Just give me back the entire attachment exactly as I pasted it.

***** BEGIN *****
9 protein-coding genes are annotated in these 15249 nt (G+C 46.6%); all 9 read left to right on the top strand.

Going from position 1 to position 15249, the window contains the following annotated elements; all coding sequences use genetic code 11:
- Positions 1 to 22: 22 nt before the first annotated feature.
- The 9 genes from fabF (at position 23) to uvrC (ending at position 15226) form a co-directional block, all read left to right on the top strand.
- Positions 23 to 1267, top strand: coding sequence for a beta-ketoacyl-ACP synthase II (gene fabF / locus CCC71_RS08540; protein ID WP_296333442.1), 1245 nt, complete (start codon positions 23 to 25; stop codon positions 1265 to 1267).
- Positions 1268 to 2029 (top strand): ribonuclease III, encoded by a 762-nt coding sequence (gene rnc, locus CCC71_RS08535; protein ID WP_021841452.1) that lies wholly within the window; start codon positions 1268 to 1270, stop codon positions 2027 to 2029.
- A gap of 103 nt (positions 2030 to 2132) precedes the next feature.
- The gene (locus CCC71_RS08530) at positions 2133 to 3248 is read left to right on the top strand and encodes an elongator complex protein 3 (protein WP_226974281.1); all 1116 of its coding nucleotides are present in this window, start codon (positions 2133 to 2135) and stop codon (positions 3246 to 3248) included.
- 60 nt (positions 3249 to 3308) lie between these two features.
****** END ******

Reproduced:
9 protein-coding genes are annotated in these 15249 nt (G+C 46.6%); all 9 read left to right on the top strand.

Going from position 1 to position 15249, the window contains the following annotated elements; all coding sequences use genetic code 11:
- Positions 1 to 22: 22 nt before the first annotated feature.
- The 9 genes from fabF (at position 23) to uvrC (ending at position 15226) form a co-directional block, all read left to right on the top strand.
- Positions 23 to 1267, top strand: coding sequence for a beta-ketoacyl-ACP synthase II (gene fabF / locus CCC71_RS08540; protein ID WP_296333442.1), 1245 nt, complete (start codon positions 23 to 25; stop codon positions 1265 to 1267).
- Positions 1268 to 2029 (top strand): ribonuclease III, encoded by a 762-nt coding sequence (gene rnc, locus CCC71_RS08535; protein ID WP_021841452.1) that lies wholly within the window; start codon positions 1268 to 1270, stop codon positions 2027 to 2029.
- A gap of 103 nt (positions 2030 to 2132) precedes the next feature.
- The gene (locus CCC71_RS08530) at positions 2133 to 3248 is read left to right on the top strand and encodes an elongator complex protein 3 (protein WP_226974281.1); all 1116 of its coding nucleotides are present in this window, start codon (positions 2133 to 2135) and stop codon (positions 3246 to 3248) included.
- 60 nt (positions 3249 to 3308) lie between these two features.